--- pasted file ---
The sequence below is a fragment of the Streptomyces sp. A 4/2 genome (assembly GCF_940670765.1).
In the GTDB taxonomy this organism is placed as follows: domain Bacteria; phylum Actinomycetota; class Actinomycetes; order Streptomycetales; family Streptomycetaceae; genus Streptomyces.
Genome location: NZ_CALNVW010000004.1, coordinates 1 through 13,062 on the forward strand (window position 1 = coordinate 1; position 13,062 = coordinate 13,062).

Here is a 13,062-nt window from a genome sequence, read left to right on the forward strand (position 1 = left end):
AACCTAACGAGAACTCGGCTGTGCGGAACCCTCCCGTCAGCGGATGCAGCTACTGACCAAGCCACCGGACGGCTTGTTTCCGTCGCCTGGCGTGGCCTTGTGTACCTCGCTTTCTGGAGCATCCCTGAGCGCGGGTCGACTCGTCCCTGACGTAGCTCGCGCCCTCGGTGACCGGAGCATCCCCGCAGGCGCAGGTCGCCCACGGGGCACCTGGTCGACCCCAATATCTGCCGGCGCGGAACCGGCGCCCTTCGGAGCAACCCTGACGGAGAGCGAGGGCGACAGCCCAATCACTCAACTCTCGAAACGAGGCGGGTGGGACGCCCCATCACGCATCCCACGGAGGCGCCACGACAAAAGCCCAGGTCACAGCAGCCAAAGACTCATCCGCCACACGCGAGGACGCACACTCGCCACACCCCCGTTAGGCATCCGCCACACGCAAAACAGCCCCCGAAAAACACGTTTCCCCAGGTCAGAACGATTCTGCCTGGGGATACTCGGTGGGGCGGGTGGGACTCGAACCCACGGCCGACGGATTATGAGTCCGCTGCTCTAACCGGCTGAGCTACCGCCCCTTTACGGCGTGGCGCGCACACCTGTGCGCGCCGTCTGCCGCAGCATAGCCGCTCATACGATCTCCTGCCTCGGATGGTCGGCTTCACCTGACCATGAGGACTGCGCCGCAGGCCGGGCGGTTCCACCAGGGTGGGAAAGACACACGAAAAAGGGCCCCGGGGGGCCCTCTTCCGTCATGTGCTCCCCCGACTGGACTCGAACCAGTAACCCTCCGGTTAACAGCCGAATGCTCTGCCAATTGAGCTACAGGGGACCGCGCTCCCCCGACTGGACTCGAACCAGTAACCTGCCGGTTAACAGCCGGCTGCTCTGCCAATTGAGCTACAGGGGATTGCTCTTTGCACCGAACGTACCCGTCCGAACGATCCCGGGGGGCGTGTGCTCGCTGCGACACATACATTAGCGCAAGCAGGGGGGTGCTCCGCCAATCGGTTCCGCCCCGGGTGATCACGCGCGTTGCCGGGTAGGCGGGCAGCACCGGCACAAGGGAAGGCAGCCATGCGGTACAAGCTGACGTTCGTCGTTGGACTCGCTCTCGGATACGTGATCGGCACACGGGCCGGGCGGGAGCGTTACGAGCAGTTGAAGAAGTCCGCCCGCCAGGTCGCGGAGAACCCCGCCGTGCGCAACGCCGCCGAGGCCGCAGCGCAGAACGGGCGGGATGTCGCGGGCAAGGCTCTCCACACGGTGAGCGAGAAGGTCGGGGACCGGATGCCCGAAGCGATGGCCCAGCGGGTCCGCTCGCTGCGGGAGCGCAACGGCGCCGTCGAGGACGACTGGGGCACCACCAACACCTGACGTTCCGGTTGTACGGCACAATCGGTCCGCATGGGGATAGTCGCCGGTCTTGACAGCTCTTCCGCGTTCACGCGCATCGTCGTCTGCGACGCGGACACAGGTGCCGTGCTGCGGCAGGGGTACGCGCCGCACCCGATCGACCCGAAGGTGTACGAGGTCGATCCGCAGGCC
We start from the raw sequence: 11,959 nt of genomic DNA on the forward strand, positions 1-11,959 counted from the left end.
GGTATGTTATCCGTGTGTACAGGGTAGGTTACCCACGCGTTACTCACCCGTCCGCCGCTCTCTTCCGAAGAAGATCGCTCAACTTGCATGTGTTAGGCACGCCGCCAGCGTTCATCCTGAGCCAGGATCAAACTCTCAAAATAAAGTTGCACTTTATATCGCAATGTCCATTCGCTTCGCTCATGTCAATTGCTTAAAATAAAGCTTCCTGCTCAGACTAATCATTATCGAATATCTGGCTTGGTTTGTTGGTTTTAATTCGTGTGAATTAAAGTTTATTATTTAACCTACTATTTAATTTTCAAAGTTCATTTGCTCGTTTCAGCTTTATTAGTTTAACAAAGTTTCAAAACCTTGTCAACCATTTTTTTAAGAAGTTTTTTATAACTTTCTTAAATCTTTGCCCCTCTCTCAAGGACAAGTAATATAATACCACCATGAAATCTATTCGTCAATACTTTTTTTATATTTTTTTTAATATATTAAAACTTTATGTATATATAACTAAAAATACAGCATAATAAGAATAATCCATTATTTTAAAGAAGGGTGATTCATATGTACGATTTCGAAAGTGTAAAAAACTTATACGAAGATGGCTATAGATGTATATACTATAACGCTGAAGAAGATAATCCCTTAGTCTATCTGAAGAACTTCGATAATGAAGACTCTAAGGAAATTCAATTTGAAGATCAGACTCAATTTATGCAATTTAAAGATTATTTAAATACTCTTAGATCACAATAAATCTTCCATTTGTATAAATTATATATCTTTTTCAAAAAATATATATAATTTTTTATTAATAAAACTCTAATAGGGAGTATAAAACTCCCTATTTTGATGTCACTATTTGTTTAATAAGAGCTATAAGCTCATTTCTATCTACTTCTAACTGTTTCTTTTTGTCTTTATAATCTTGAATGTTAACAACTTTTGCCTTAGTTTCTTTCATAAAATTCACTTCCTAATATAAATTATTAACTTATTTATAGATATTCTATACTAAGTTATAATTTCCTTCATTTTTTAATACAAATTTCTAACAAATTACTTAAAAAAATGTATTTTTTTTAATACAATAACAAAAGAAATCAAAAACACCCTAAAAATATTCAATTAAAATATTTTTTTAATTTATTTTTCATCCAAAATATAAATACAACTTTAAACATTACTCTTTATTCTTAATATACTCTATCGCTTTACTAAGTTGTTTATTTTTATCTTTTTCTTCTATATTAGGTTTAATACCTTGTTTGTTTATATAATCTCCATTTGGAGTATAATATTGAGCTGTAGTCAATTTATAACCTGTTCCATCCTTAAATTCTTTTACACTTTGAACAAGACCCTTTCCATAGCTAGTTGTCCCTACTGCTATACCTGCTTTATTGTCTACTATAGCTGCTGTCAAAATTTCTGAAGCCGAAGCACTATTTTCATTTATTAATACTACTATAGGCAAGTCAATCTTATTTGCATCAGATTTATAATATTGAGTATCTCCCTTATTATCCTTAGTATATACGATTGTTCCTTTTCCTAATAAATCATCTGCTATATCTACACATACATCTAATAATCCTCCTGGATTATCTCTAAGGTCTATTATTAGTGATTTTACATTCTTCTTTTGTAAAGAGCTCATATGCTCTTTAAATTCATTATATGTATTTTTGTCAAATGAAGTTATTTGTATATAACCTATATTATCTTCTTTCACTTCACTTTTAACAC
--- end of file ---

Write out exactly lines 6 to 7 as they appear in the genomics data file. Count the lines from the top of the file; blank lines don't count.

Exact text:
We start from the raw sequence: 11,959 nt of genomic DNA on the forward strand, positions 1-11,959 counted from the left end.
GGTATGTTATCCGTGTGTACAGGGTAGGTTACCCACGCGTTACTCACCCGTCCGCCGCTCTCTTCCGAAGAAGATCGCTCAACTTGCATGTGTTAGGCACGCCGCCAGCGTTCATCCTGAGCCAGGATCAAACTCTCAAAATAAAGTTGCACTTTATATCGCAATGTCCATTCGCTTCGCTCATGTCAATTGCTTAAAATAAAGCTTCCTGCTCAGACTAATCATTATCGAATATCTGGCTTGGTTTGTTGGTTTTAATTCGTGTGAATTAAAGTTTATTATTTAACCTACTATTTAATTTTCAAAGTTCATTTGCTCGTTTCAGCTTTATTAGTTTAACAAAGTTTCAAAACCTTGTCAACCATTTTTTTAAGAAGTTTTTTATAACTTTCTTAAATCTTTGCCCCTCTCTCAAGGACAAGTAATATAATACCACCATGAAATCTATTCGTCAATACTTTTTTTATATTTTTTTTAATATATTAAAACTTTATGTATATATAACTAAAAATACAGCATAATAAGAATAATCCATTATTTTAAAGAAGGGTGATTCATATGTACGATTTCGAAAGTGTAAAAAACTTATACGAAGATGGCTATAGATGTATATACTATAACGCTGAAGAAGATAATCCCTTAGTCTATCTGAAGAACTTCGATAATGAAGACTCTAAGGAAATTCAATTTGAAGATCAGACTCAATTTATGCAATTTAAAGATTATTTAAATACTCTTAGATCACAATAAATCTTCCATTTGTATAAATTATATATCTTTTTCAAAAAATATATATAATTTTTTATTAATAAAACTCTAATAGGGAGTATAAAACTCCCTATTTTGATGTCACTATTTGTTTAATAAGAGCTATAAGCTCATTTCTATCTACTTCTAACTGTTTCTTTTTGTCTTTATAATCTTGAATGTTAACAACTTTTGCCTTAGTTTCTTTCATAAAATTCACTTCCTAATATAAATTATTAACTTATTTATAGATATTCTATACTAAGTTATAATTTCCTTCATTTTTTAATACAAATTTCTAACAAATTACTTAAAAAAATGTATTTTTTTTAATACAATAACAAAAGAAATCAAAAACACCCTAAAAATATTCAATTAAAATATTTTTTTAATTTATTTTTCATCCAAAATATAAATACAACTTTAAACATTACTCTTTATTCTTAATATACTCTATCGCTTTACTAAGTTGTTTATTTTTATCTTTTTCTTCTATATTAGGTTTAATACCTTGTTTGTTTATATAATCTCCATTTGGAGTATAATATTGAGCTGTAGTCAATTTATAACCTGTTCCATCCTTAAATTCTTTTACACTTTGAACAAGACCCTTTCCATAGCTAGTTGTCCCTACTGCTATACCTGCTTTATTGTCTACTATAGCTGCTGTCAAAATTTCTGAAGCCGAAGCACTATTTTCATTTATTAATACTACTATAGGCAAGTCAATCTTATTTGCATCAGATTTATAATATTGAGTATCTCCCTTATTATCCTTAGTATATACGATTGTTCCTTTTCCTAATAAATCATCTGCTATATCTACACATACATCTAATAATCCTCCTGGATTATCTCTAAGGTCTATTATTAGTGATTTTACATTCTTCTTTTGTAAAGAGCTCATATGCTCTTTAAATTCATTATATGTATTTTTGTCAAATGAAGTTATTTGTATATAACCTATATTATCTTCTTTCACTTCACTTTTAACAC